By Colinne McCann,  IDPH Youth Mentoring AmeriCorps Member |

*Youth’s name has been changed to maintain confidentiality.

Life is built up of experiences. Some you have been through over and over. Some you approach for the first time. Youth Mentoring strives to give local kids positive experience to help shape their life and their future. One way we do this is hosting a special event on a regular basis for kids and their mentors. The youth get to see a new part of their community, learn more about a hobby, history, or topic, or, for some, experience something totally new. For January’s event, the Decorah Rotary and Decorah Lions gave a donation allowing everyone in Youth Mentoring to attend the New Minowa Players production of Heidi.

Act I

Through this outing, youth were introduced to the world of acting and performance, exposed to the idea that entertainment is more than TV and movies, and taught the notion of supporting community theater. For this particular event, I served as a Mentor For A Day, allowing me to watch the play and spend time with mentee Joel, a boy on the mentoring waiting list. Before Heidi started, I asked, “Joel, have you ever been to a play?” and he told me, “No, this is my first time.” Many times this is the case within Youth Mentoring; we give youth in the community the opportunity to do things they may not otherwise get the opportunity to try. I enjoyed watching the play, but what I found even more rewarding was watching Joel and the other youths’ faces as they watched the performance unfold. It was like watching kids opening presents on Christmas morning.

Intermission

During the intermission, I asked Joel if he had a favorite character. “The grandpa,” Joel replied. “Why did you pick him?” I asked. “Because he is so good at being grouchy,” he responded. I agreed with him, and we chuckled together. It was wonderful to hear that he was able to pick up the personality of the grandpa the actor was portraying. It showed how much Joel was really pulled into the play.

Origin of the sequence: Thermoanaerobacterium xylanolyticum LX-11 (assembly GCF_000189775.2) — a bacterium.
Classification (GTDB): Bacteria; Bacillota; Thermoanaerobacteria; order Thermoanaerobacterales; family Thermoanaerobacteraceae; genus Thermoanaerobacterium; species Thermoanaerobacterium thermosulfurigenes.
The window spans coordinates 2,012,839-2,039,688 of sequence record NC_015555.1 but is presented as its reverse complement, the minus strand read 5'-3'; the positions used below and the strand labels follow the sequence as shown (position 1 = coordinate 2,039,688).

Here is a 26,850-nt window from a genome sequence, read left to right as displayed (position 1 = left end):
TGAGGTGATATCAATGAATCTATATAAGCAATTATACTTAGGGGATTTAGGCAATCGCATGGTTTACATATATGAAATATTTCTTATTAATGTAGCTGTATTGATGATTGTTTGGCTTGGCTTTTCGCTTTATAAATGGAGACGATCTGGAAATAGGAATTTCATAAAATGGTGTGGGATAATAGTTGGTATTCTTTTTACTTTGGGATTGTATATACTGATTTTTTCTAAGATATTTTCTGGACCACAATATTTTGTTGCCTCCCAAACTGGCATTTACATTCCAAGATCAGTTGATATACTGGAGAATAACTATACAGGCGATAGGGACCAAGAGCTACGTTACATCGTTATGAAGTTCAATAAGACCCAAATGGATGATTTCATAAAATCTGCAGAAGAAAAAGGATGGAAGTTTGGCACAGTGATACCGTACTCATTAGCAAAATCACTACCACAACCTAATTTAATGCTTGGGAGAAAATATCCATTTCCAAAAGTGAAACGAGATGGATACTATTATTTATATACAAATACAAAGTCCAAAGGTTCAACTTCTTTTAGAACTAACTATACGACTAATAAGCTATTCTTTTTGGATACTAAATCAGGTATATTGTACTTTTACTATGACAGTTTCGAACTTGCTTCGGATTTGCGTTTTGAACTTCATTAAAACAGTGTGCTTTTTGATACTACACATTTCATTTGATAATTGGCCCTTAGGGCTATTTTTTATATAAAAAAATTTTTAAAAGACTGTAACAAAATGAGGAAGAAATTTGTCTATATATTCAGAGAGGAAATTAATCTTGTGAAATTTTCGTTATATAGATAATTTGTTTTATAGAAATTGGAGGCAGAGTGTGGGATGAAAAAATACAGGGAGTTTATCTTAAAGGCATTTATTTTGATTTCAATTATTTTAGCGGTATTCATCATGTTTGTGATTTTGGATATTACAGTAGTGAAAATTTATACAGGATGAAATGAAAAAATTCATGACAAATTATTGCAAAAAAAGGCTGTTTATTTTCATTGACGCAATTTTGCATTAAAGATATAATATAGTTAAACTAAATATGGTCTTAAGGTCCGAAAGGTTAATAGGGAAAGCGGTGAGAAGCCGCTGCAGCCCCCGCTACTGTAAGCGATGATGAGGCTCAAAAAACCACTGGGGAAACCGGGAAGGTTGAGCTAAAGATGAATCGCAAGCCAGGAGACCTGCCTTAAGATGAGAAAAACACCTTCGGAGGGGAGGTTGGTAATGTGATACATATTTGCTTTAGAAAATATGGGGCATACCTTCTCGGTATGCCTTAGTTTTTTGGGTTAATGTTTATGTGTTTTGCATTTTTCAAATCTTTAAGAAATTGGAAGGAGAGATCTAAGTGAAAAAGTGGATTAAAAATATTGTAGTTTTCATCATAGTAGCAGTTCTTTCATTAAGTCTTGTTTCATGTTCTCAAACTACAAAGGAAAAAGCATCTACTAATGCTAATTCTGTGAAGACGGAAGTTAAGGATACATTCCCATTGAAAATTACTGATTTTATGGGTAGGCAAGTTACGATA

At the end, I asked Joel if he enjoyed the performance. He said, “Yes, it was funny, and the grandpa made me laugh.” “Would you like to come back for another play sometime?” “Well yeah, why wouldn’t I?” He said with a big grin. “I was just wondering,” I replied. “Yeah, I knew that,” Joel teased.

Beyond the Curtain

I think Joel will never forget the story of Heidi, and he will also always remember what it was like to attend his first play. It is amazing to me and humbling that I got to be part of his unique experience.

So what long-term benefits will Joel have because he was given the chance to attend a play? I do not know. Sometimes the events are catalysts for important conversations between mentors and mentees. Other times new experiences create a spark for a new hobby or interest in mentees. Who knows, maybe Joel will become involved in drama at school or later in his own life. Perhaps some day, he’ll be performing in another mentee’s first experience seeing a play, inspiring her to find her own creative outlet that she can share with the world.

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